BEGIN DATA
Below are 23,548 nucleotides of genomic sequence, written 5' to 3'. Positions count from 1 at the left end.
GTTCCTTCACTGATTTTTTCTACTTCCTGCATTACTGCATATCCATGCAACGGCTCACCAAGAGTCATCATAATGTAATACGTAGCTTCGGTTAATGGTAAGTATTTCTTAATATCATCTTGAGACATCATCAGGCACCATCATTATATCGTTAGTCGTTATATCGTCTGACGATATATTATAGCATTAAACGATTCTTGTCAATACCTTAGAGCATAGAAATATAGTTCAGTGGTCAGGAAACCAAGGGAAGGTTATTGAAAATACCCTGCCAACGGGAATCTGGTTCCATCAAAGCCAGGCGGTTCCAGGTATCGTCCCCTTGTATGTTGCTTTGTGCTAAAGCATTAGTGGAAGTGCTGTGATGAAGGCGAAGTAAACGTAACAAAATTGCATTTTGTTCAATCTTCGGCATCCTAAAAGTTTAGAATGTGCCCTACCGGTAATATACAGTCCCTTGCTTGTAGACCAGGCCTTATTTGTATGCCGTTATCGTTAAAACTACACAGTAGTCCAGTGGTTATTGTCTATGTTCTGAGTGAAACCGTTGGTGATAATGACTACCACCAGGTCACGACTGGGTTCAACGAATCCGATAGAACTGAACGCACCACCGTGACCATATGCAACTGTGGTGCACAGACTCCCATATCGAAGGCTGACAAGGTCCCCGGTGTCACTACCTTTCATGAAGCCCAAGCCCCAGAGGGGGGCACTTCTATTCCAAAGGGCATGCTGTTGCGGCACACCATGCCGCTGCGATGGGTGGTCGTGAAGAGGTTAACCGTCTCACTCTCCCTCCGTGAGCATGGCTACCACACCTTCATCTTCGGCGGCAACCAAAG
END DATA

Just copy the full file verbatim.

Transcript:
Below are 23,548 nucleotides of genomic sequence, written 5' to 3'. Positions count from 1 at the left end.
GTTCCTTCACTGATTTTTTCTACTTCCTGCATTACTGCATATCCATGCAACGGCTCACCAAGAGTCATCATAATGTAATACGTAGCTTCGGTTAATGGTAAGTATTTCTTAATATCATCTTGAGACATCATCAGGCACCATCATTATATCGTTAGTCGTTATATCGTCTGACGATATATTATAGCATTAAACGATTCTTGTCAATACCTTAGAGCATAGAAATATAGTTCAGTGGTCAGGAAACCAAGGGAAGGTTATTGAAAATACCCTGCCAACGGGAATCTGGTTCCATCAAAGCCAGGCGGTTCCAGGTATCGTCCCCTTGTATGTTGCTTTGTGCTAAAGCATTAGTGGAAGTGCTGTGATGAAGGCGAAGTAAACGTAACAAAATTGCATTTTGTTCAATCTTCGGCATCCTAAAAGTTTAGAATGTGCCCTACCGGTAATATACAGTCCCTTGCTTGTAGACCAGGCCTTATTTGTATGCCGTTATCGTTAAAACTACACAGTAGTCCAGTGGTTATTGTCTATGTTCTGAGTGAAACCGTTGGTGATAATGACTACCACCAGGTCACGACTGGGTTCAACGAATCCGATAGAACTGAACGCACCACCGTGACCATATGCAACTGTGGTGCACAGACTCCCATATCGAAGGCTGACAAGGTCCCCGGTGTCACTACCTTTCATGAAGCCCAAGCCCCAGAGGGGGGCACTTCTATTCCAAAGGGCATGCTGTTGCGGCACACCATGCCGCTGCGATGGGTGGTCGTGAAGAGGTTAACCGTCTCACTCTCCCTCCGTGAGCATGGCTACCACACCTTCATCTTCGGCGGCAACCAAAG